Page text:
McCain's embarrassing confusion is already pretty major news in Spain today, but at this point, the only major U.S. outlets who've picked up on this are the online sections of Time and the Washington Post.
Forgetting Zapetero's name is almost forgivable, though hard to explain for a candidate who claims to be an expert in foreign policy. But the interviewer kept using the word "Spain." She even gave him a big hint with the word "Europe."
Let's also not lose sight of the broader pattern. McCain thinks the recent conflict between Russia and Georgia was "the first probably serious crisis internationally since the end of the Cold War." He thinks Iraq and Pakistan share aborder. He believes Czechoslovakia is still a country. He's been confused about the difference between Sudan and Somalia. He's been confused about whether he wants more U.S.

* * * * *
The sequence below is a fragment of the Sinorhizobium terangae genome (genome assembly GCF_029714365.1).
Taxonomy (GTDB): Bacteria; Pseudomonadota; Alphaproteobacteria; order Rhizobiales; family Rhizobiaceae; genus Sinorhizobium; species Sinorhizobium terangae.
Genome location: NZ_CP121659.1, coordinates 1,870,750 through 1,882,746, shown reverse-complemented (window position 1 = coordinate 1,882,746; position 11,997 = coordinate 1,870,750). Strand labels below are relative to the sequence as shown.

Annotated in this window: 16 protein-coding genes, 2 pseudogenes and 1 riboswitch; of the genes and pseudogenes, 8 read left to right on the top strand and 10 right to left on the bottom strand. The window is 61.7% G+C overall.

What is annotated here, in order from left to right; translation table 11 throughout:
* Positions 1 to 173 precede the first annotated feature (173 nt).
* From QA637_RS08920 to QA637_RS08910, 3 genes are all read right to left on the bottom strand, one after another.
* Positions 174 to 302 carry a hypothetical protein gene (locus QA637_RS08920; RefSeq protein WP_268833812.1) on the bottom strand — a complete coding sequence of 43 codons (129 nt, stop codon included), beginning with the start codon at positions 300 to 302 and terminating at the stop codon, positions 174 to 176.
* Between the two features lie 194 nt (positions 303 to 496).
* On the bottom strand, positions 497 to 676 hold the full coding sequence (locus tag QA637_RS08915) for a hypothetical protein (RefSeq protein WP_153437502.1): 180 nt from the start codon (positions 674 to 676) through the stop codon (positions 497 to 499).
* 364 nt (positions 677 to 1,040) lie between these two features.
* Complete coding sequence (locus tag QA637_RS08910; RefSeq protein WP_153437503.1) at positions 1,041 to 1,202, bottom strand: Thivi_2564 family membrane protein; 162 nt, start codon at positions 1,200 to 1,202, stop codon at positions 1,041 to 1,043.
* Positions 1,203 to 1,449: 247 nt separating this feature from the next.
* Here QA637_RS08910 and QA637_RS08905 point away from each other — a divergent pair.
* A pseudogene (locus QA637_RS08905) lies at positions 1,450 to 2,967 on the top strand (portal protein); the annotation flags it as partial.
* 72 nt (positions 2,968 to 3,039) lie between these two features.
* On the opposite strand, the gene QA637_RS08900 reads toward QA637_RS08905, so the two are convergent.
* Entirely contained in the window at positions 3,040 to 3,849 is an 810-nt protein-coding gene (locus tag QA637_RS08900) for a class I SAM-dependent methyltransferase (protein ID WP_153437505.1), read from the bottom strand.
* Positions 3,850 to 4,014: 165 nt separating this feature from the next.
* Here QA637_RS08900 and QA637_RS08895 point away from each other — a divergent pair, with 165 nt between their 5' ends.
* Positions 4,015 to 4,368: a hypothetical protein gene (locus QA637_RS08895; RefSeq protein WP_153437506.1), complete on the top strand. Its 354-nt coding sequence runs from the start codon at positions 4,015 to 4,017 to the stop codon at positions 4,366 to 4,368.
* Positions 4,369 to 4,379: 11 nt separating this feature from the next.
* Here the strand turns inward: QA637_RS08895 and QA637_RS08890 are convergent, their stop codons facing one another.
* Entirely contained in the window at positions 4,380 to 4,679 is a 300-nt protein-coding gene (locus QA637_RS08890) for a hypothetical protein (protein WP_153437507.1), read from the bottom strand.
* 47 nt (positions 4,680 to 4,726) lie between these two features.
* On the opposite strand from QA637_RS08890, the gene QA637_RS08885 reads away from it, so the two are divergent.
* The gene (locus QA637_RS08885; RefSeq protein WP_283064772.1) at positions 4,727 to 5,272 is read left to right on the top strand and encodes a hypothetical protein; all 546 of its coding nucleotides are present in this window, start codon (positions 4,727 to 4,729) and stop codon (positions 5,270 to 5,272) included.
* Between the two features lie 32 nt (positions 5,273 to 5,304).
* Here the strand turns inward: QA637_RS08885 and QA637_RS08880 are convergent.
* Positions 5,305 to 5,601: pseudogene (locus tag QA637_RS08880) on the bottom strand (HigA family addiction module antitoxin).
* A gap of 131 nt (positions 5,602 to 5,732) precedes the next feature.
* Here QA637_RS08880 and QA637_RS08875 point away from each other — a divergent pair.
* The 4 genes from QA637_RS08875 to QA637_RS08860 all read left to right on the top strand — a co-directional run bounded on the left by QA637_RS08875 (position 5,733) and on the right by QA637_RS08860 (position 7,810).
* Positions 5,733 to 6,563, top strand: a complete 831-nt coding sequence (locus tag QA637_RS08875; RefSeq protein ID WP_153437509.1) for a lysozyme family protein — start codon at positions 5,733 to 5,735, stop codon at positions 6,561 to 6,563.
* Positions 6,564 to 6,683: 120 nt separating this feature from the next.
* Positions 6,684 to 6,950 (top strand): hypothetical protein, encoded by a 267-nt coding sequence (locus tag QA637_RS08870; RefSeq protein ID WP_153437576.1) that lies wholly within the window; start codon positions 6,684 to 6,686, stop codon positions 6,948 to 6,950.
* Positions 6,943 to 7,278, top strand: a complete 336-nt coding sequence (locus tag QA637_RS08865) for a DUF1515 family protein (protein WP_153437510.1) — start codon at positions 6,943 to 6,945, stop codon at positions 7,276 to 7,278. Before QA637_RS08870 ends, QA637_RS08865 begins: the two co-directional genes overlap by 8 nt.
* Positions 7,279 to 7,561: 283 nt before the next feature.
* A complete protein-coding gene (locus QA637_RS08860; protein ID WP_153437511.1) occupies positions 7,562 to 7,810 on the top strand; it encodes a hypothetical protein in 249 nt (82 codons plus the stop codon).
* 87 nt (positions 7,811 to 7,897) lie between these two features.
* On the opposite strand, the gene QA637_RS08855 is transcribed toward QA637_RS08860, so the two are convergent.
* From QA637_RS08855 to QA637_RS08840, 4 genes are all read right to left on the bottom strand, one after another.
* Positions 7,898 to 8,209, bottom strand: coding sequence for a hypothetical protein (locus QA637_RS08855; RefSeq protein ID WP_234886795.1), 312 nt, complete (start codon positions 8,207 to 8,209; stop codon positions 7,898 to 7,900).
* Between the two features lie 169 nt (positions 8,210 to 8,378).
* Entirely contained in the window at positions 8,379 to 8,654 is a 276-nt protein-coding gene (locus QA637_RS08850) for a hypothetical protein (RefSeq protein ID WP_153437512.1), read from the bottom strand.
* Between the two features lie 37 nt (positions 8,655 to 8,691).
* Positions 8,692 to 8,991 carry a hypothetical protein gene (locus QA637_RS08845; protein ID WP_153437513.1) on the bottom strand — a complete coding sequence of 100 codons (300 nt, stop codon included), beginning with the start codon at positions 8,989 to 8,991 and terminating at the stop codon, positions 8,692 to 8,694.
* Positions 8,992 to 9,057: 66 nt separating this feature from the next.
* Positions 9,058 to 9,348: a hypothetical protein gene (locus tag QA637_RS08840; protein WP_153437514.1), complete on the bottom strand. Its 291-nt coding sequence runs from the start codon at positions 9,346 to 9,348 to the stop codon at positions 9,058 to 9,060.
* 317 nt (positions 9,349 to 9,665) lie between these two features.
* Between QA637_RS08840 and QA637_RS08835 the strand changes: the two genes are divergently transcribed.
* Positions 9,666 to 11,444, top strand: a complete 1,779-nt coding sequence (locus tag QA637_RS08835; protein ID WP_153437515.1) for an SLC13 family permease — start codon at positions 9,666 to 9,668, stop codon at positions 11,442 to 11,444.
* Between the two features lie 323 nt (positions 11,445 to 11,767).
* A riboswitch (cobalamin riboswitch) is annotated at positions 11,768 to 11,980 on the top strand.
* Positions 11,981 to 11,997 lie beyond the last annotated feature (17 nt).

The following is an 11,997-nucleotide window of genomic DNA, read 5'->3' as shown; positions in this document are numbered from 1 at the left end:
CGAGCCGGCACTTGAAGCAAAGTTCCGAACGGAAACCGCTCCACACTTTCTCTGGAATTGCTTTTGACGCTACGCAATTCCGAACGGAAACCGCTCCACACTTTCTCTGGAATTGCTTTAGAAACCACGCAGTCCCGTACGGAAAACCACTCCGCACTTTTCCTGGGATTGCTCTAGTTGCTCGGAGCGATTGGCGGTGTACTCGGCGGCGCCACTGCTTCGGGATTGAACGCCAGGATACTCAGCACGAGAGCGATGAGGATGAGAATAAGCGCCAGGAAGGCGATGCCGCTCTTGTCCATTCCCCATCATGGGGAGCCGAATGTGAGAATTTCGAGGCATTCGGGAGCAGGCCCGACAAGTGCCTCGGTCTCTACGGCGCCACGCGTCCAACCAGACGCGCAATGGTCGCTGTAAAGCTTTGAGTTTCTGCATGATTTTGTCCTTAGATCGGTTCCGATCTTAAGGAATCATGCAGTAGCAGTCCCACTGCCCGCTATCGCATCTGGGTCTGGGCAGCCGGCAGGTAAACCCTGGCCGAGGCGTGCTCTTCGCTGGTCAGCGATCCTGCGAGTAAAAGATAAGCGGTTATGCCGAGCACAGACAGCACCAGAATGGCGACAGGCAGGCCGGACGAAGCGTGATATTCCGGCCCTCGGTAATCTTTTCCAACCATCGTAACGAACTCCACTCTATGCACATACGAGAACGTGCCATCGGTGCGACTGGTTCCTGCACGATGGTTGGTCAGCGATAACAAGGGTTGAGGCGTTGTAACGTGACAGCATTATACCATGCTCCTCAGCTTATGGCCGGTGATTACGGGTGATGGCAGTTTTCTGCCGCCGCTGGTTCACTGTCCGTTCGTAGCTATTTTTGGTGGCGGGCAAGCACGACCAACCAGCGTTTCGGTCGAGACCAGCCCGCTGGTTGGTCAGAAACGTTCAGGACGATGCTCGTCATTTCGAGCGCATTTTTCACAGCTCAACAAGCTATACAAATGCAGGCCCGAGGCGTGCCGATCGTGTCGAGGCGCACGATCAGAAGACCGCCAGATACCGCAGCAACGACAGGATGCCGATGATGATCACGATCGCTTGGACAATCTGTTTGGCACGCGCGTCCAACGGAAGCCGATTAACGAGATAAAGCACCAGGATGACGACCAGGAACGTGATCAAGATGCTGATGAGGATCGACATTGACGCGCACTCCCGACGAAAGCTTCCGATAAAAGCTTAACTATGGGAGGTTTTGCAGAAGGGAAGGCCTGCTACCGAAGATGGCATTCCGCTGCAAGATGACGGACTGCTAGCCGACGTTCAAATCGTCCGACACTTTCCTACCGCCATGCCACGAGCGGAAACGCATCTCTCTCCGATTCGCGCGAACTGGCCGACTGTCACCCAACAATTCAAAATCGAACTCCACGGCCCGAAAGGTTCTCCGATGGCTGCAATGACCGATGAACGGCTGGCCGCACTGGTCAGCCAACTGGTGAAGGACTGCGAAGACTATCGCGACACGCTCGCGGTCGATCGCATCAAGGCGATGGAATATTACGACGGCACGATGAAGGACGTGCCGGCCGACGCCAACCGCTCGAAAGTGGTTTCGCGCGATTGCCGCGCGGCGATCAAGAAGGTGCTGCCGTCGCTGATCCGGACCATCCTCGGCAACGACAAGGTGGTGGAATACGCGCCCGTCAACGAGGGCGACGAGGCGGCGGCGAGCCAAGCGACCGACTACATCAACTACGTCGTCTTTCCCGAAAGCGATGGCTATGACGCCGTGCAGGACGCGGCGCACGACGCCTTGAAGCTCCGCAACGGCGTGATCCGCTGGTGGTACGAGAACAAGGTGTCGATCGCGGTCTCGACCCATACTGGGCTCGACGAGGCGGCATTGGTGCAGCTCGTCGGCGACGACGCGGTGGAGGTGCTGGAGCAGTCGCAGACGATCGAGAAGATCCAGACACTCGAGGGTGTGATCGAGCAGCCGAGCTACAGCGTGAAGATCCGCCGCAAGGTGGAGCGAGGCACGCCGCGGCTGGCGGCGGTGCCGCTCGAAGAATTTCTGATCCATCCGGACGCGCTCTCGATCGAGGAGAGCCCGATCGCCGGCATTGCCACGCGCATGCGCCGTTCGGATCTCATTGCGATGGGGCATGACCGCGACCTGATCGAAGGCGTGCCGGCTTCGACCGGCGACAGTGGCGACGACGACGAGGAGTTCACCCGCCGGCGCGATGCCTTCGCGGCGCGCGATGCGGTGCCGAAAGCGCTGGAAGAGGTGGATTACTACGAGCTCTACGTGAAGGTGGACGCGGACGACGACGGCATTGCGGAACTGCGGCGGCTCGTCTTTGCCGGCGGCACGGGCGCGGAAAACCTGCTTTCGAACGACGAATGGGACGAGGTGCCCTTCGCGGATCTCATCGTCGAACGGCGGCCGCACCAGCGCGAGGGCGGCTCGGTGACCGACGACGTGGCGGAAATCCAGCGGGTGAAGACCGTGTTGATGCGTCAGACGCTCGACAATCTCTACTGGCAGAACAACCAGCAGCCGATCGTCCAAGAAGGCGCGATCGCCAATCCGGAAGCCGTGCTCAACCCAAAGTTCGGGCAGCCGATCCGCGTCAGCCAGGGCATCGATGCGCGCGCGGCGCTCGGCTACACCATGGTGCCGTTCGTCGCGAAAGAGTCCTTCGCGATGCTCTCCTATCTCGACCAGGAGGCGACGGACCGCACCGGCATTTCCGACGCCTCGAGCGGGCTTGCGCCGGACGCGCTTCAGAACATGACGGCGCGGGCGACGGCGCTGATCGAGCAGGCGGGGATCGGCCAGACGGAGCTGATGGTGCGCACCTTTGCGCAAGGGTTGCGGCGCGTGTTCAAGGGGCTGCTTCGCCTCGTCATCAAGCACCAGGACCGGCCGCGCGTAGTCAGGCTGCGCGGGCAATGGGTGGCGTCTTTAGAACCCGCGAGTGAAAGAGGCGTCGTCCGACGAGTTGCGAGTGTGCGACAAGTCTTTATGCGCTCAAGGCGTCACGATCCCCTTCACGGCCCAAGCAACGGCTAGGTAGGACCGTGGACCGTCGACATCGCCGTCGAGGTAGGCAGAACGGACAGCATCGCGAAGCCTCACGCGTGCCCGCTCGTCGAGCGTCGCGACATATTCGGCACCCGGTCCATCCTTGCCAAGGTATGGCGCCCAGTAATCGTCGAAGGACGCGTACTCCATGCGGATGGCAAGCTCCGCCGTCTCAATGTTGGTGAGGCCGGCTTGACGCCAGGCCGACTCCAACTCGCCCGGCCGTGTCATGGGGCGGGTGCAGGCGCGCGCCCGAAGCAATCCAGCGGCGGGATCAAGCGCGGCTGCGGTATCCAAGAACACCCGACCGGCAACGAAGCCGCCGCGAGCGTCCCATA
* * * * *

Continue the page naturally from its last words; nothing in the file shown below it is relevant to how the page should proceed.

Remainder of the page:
troops in Afghanistan, more NATO troops in Afghanistan, or both. He's been confused
about howmany U.S. troops are in Iraq. He's been confused about whether the U.S.
can maintain a long-term presence in Iraq. He's been confused about Iran's
relationship with al Qaeda. He's been confused about the differencebetween Sunni and Shi'ia. McCain, following a recent trip to Germany, even referred to "President Putin of Germany." All of this incoherence on his signature issue.
John McCain may not have the cognitive faculties to be President.